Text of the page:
Hi Harry,

1) Can extremely diligent preparation and networking make up for my weaker background?

Yes, in particular the referral part. What you need to do is to land the interview, after that, the GPA/school should not (in theory) affect the decision to extend an offer. A referral can increase substantially the probability of an invitation.

2) What recruiting cycle would I fall under? 

If you have already graduated, most likely you cannot apply with the same cycle of seniors. You can check with the career service of your school for confirmation. 

You can find more on the requirements to get invitations in consulting below:

How to Get a Consulting Interview Invitation

Good luck!


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Harry on Feb 29, 2024

Thank you so much!

Content Creator
replied on Feb 29, 2024
#1 rated MBB & McKinsey Coach

You can do it. That's the direct answer. 

Now, you might not be able to get into the absolute top firms. You might not be able to get directly a full-time position. You might have to do a lot more work for the prep than you imagine at this point. But it's doable. 

You have great experiences on your CV, including your volunteering experience, and they are assets, not liabilities. 

What you need, to begin with, is an application strategy. 

This involves clear targets (in terms of firms and roles), and a timeline. You can learn more about this here:

Then, you need to develop an absolutely awesome application package, meaning the CV and Cover Letter. I emphasize awesome because it's critical to have a well-written CV and Cover Letter especially if you don't have the traditional consulting background.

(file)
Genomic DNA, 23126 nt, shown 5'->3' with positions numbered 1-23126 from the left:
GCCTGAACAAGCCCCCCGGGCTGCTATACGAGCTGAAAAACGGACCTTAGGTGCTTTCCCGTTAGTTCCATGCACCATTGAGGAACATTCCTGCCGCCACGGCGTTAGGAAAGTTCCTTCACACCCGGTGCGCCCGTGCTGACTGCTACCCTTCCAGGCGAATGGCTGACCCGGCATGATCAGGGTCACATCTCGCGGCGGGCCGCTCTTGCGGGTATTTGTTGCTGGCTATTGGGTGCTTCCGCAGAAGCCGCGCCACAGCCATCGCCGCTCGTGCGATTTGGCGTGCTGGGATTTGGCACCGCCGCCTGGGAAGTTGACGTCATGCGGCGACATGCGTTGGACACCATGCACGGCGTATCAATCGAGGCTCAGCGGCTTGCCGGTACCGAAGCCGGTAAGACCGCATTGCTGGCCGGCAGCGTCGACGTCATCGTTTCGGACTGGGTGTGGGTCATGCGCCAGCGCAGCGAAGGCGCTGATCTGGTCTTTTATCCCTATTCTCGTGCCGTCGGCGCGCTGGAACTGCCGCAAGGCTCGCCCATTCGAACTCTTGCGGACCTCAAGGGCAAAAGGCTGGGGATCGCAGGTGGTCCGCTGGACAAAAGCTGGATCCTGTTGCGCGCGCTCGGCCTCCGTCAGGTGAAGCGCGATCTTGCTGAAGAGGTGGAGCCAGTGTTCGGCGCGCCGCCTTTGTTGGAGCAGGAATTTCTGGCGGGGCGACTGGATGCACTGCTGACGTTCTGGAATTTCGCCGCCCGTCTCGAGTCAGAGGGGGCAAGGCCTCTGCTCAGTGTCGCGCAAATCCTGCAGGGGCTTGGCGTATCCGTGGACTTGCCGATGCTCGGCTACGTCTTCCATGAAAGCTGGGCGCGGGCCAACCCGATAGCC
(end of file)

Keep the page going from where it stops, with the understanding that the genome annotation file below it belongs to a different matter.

Then, you need to network in order to get referrals. Referrals will be critical in increasing the probability of you passing screening. You can learn more about them and how to get them here:

This is the starting point. Then, (or even in parallel) comes the preparation for the actual interviews.


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Harry on Feb 29, 2024

Thanks for the inspiration and material here. Really appreciate it!

Content Creator
replied on Feb 29, 2024
Top rated Case & PEI coach/Multiple real offers/McKinsey EM in New York /12 years recruiting experience

My short answers to your questions 


1. Anyone's odds of making it to MBB are low regardless of university. If however you're more open minded about your options and consider all reputable consulting firms you most definitely have good odds of making it 


2. I always recommend going through the university recruitment cycle as that's where the odds of success are highest and where you have the most support both from the university and from recruiters to help make it 


3. New York is the most competitive office for obvious reasons. If however this is important to you there's no harm in trying for it. In my experience, less exciting cities (Atlanta, Dallas, Chicago) have better odds of making it given the crazy competition in NYC. 

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Harry on Feb 29, 2024

Thank you!!

Anonymous A replied on Feb 29, 2024